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the mind, as to be ready for ufe upon every occafion. Now, in order to a deep impreffion, it is wifely contrived, that things fhould be introduced to our acquaintance, with a certain pomp and folemnity productive of a vivid emotion. When the impreffion is once fairly made, the emotion of novelty, being no longer neceffary, vanisheth almoft inftantaneously; never to return, unless where the impreffion happens to be obliterated by length of time, or other means, in which cafe the fecond introduction hath nearly the fame folemnity with the first.
Defigning wisdom is no where more legible than in this part of the human frame. If new objects did not affect us in a very peculiar manner, their impreffions would be fo flight as fcarce to be of any ufe in life: on the other hand, did objects continue to affect us as deeply as at first, the mind would be totally ingroffed with them, and have no room left either for action or reflection.
The final caufe of furprife is ftill more evident than of novelty. Self-love makes us vigilantly attentive to felf-prefervation; but felf-love, which operates by means of reafon and reflection, and impels not the mind to any particular object or from it, is a principle too cool for a fudden emergency: an object breaking in unexpectedly, affords no time for deliberation; and, in this cafe, the agitation of furprise is artfully contri
ved to roufe felf-love into action: furprise gives the alarm; and if there be any appearance of danger, our whole force is inftantly fummoned up to fhun or to prevent it.
CHA P. VII.
UCH is the nature of man, that his powers and faculties are foon blunted by exercise. The returns of fleep, fufpending all activity, are not alone fufficient to preferve him in vigor during his waking hours, amufement by intervals is requifite to unbend his mind from ferious occupation. The imagination, of all our faculties the most active, and not always at rest even in fleep, contributes more than any other caufe to recruit the mind, and restore its vigor, by amufing us with gay and ludicrous images; and when relaxation is neceffary, fuch amusement is much relished, But there are other fources of amufement befide the imagination: many objects, natural as well as artificial, may be distinguished by the epithet of rifible, because they raife in us a peculiar emotion expreffed externally by laughter: this emotion is pleasant; and being alfo mirthful, it most fuccessfully unbends the mind, and recruits the spirits,
Ludicrous is a general term, fignifying, as may appear from its derivation, what is playfome, fportive, or jocular. Ludicrous therefore feems the genus, of which rifible is a fpecies, limited as above to what makes us laugh,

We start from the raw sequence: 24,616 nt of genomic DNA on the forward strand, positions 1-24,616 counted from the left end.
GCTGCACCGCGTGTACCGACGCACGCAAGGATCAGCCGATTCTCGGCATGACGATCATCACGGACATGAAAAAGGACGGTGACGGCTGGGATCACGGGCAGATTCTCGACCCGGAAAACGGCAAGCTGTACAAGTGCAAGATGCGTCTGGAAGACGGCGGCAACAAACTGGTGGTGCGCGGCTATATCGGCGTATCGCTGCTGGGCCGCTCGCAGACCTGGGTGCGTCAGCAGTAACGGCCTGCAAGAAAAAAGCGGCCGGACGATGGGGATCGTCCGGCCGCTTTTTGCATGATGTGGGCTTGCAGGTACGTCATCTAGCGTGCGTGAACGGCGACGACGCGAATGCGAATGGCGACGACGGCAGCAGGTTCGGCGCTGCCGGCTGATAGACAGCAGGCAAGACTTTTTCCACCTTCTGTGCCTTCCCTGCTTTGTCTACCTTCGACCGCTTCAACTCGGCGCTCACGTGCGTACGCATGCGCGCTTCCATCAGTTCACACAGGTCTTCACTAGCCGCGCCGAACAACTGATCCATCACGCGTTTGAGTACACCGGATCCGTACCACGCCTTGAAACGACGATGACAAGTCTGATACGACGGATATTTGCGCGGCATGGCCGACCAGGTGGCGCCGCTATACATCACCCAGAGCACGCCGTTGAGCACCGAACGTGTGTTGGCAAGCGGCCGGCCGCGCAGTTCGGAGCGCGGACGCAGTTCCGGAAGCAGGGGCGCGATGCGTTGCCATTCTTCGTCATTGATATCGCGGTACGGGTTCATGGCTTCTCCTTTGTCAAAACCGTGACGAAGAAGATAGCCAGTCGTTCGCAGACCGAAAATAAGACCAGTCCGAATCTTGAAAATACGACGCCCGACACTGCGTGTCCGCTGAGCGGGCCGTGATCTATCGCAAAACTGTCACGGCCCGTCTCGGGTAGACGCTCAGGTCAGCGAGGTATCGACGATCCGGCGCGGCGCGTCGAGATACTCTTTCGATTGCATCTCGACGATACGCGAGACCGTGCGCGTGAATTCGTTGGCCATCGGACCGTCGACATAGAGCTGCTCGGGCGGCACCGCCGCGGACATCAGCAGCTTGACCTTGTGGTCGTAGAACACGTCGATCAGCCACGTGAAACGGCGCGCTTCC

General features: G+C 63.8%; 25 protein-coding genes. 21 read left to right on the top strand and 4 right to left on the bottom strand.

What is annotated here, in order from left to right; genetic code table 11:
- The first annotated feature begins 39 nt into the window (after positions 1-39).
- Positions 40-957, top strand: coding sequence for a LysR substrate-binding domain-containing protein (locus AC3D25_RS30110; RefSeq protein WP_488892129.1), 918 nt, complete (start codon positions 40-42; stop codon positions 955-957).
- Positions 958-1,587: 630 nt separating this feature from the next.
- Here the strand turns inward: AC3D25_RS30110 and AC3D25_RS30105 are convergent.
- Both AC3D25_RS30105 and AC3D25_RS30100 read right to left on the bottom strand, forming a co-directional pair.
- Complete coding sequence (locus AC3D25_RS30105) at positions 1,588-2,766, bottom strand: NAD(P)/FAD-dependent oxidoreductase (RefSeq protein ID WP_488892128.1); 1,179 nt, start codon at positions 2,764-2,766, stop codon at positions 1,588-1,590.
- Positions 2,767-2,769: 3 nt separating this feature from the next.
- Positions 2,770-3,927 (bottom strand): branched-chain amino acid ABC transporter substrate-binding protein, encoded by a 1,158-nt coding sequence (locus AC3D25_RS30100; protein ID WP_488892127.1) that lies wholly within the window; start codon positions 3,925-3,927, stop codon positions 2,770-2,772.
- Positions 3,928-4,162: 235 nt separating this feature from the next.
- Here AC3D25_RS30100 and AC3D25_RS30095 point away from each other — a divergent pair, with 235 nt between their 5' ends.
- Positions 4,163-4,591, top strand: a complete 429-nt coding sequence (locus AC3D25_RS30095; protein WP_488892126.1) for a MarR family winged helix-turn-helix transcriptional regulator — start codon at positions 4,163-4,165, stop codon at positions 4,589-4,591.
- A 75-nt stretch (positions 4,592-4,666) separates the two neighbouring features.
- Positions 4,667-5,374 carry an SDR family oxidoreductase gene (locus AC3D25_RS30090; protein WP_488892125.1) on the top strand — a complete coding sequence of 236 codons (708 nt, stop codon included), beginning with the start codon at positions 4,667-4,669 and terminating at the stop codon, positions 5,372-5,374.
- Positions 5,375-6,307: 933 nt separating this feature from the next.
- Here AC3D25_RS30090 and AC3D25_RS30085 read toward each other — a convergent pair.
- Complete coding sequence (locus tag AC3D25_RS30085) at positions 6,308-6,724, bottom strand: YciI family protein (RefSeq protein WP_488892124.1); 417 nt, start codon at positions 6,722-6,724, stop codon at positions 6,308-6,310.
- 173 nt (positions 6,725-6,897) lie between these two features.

However eafy it may be, concerning any particular object, to fay whether it be risible or not; it feems difficult, if at all practicable, to establish any general character, by which objects of this kind may be distinguished from others. Nor is this a fingular cafe; for upon a review, we find the fame difficulty in most of the articles already handled. There is nothing more easy, viewing a particular object, than to pronounce that it is beautiful or ugly, grand or little but were we to attempt general rules for ranging objects under different claffes, according to thefe qualities, we should find ourselves greatly at a lofs. There is a separate caufe, which increases the difficulty of diftinguishing rifible objects by a general character: all men are not equally affected by risible objects and even the fame person is more difpofed to laugh at one time than another; for in high spirits a thing will make us laugh outright, that will scarce provoke a smile when we are in a grave mood. We must therefore abandon the thought, of attempting a general rule for diftinguishing rifible objects from others. They are however circumfcribed within certain limits; which I fhall fuggeft, without pretending to any degree of accuracy. And, in the firft place, I observe, that no object is rifible but what appears flight, little, or trifling; for man is fo constituted, as to be seriously affected with every thing that is of importance to his own intereft, or to that of others. A real distress raises pity, R 2 and
and therefore cannot be rifible; but a flight or imaginary diftrefs, which moves not pity, is ri fible. The adventure of the fulling-mills in Don Quixote, is extremely rifible; fo is the scene where Sancho, in a dark night, tumbling into a pit, and attaching himself to the fide by hand and foot, there hangs in terrible difmay till the morning, when he difcovers himself to be within a foot of the bottom. A nofe remarkably long or fhort, is rifible; but to want the nose altogether, far from provoking laughter, raifes horror in the fpectator. Secondly, With respect to works both of nature and of art, none of them are rifible but what are out of rule, fome re·markable defect or excess; a very long visage, for example, or a very fhort one. Hence nothing juit, proper, decent, beautiful, proportioned, or grand, is rifible.
Even from this flight fketch it will readily be conjectured, that the emotion raised by a rifible object is of a nature so fingular, as scarce to find place while the mind is occupied with any other paffion or emotion: and this conjecture is verified by experience; for we fcarce ever find this emotion blended with any other. One emotion I muft except; and that is, contempt raised by certain improprieties, such as what also pro ́voke laughter: every improper act infpires us with fome degree of contempt for the author; and fan improper act be at the fame time risible to provoke laughter, of which blunders and abfurdities